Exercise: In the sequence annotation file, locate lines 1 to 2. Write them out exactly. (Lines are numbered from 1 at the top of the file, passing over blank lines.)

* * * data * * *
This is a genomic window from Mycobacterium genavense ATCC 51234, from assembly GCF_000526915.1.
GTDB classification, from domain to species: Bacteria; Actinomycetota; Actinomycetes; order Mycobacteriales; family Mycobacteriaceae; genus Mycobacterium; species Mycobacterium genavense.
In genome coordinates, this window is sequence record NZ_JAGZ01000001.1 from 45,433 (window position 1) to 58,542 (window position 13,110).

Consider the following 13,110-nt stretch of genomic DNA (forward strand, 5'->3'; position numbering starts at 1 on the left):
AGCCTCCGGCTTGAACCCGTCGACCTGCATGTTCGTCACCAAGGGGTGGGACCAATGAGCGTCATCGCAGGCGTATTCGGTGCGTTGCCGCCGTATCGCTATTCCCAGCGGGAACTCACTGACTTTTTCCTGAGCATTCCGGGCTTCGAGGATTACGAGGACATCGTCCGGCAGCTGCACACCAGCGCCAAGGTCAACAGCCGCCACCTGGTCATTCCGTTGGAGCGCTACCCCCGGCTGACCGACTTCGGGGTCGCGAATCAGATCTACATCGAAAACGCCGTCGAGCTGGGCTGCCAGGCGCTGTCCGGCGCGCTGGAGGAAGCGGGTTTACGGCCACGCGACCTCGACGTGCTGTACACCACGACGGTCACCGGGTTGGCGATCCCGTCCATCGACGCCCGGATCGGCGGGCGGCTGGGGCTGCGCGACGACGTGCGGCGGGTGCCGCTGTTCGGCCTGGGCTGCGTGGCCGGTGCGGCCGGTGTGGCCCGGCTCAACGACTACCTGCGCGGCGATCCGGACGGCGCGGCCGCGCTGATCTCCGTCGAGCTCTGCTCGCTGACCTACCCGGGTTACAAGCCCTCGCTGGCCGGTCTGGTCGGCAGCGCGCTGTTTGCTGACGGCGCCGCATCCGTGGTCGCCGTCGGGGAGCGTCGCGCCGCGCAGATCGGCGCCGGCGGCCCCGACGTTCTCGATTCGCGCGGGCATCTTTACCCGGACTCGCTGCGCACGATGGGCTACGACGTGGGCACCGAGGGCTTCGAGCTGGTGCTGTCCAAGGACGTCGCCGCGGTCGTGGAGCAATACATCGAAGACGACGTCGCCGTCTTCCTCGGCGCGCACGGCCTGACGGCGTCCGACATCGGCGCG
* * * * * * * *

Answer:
This is a genomic window from Mycobacterium genavense ATCC 51234, from assembly GCF_000526915.1.
GTDB classification, from domain to species: Bacteria; Actinomycetota; Actinomycetes; order Mycobacteriales; family Mycobacteriaceae; genus Mycobacterium; species Mycobacterium genavense.